Despite consumers hating bloatware, smartphone OEMs have kept adding more and more of them to their smartphones with every new model they release. Not only does bloatware slow down a device greatly, it also occupies precious space on the internal storage of the device.
The problem is even worse in China, where thankfully, the Shanghai Consumer Rights Protection Commission has now decided to take an action against the leading culprits — Samsung and Oppo. The commission has filed a lawsuit against the companies for pre-loading a lot of unwanted apps on their phones, which cannot be uninstalled by owners as well.
The commission tested the Chinese variant of the Galaxy Note 3 (SM-N9008S) and found that it came with 44 pre-installed apps that could not be uninstalled. Oppo was even worse with its Find 7a (X9007), with 71 pre-installed apps that could be termed as bloatware. The commission now wants these OEMs to provide a list of all the apps that come pre-installed on their devices, along with a clear way on how to uninstall them.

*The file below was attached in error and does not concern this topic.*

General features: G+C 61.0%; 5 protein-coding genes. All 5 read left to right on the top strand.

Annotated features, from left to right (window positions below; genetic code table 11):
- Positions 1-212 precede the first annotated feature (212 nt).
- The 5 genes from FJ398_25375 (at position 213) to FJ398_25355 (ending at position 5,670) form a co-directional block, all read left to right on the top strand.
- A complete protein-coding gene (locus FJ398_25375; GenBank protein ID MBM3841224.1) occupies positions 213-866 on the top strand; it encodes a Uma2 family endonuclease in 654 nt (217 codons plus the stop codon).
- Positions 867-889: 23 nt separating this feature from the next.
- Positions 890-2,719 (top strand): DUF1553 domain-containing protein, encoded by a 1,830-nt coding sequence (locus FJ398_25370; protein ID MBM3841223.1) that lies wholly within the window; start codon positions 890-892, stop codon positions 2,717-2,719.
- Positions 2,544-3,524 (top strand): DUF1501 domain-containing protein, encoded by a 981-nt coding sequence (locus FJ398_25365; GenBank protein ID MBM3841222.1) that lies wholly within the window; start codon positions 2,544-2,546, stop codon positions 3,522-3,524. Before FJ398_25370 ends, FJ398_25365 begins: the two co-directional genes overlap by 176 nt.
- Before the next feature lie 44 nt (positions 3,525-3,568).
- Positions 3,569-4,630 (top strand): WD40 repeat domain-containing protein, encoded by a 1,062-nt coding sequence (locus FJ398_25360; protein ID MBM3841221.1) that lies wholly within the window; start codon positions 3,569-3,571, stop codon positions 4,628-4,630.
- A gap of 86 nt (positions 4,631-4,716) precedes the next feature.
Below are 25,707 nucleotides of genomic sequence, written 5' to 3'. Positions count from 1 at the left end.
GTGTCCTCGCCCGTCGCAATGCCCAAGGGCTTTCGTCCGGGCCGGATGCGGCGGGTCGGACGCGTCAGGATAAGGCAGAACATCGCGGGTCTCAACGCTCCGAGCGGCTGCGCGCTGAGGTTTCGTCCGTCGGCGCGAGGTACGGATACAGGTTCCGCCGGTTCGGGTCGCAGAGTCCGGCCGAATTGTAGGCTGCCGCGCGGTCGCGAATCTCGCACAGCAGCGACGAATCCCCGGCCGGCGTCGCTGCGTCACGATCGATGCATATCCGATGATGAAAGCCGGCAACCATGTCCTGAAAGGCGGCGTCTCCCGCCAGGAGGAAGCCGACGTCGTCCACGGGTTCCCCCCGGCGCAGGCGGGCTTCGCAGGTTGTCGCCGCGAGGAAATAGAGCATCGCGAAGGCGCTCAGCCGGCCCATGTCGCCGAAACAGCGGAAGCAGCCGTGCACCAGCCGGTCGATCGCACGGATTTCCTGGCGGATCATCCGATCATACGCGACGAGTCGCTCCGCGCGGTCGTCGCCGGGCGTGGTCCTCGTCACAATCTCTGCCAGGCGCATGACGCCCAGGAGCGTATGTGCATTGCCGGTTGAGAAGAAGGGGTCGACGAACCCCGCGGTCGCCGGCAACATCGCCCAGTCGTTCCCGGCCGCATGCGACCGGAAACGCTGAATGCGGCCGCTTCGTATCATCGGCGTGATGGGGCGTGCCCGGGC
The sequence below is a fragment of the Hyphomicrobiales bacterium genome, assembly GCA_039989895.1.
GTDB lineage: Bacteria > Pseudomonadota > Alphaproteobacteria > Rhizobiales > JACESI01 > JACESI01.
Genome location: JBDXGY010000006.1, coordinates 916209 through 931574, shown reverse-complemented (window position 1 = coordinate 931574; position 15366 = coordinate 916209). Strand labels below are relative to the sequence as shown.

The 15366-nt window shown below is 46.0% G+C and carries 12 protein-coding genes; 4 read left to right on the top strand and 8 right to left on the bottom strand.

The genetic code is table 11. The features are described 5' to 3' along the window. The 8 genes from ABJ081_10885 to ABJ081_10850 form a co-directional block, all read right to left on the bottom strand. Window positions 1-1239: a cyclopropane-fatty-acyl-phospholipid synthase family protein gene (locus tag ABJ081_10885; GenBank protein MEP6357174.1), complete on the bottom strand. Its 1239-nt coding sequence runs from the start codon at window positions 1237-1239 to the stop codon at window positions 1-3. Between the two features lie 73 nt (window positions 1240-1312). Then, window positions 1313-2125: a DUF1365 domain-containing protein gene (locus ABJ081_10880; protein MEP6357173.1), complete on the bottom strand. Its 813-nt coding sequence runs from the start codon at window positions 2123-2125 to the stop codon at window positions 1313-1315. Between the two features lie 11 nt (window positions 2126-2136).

“The litigation is our latest attempt to safeguard consumers’ rights after other methods failed,” Tao said, without elaborating on what other steps had been taken.
“We hope it will force other companies in the sector to end the unreasonable, but common, practice of pre-installing apps without telling consumers. This is something that is very much necessary for the healthy development of the whole industry,” he said.
The commission even found in its testing of 20 different smartphones that certain apps steal cellular data, though none of Samsung devices were found guilty of this wrong doing.
Samsung and Oppo have 15 days to file their defence, after which a trial will occur.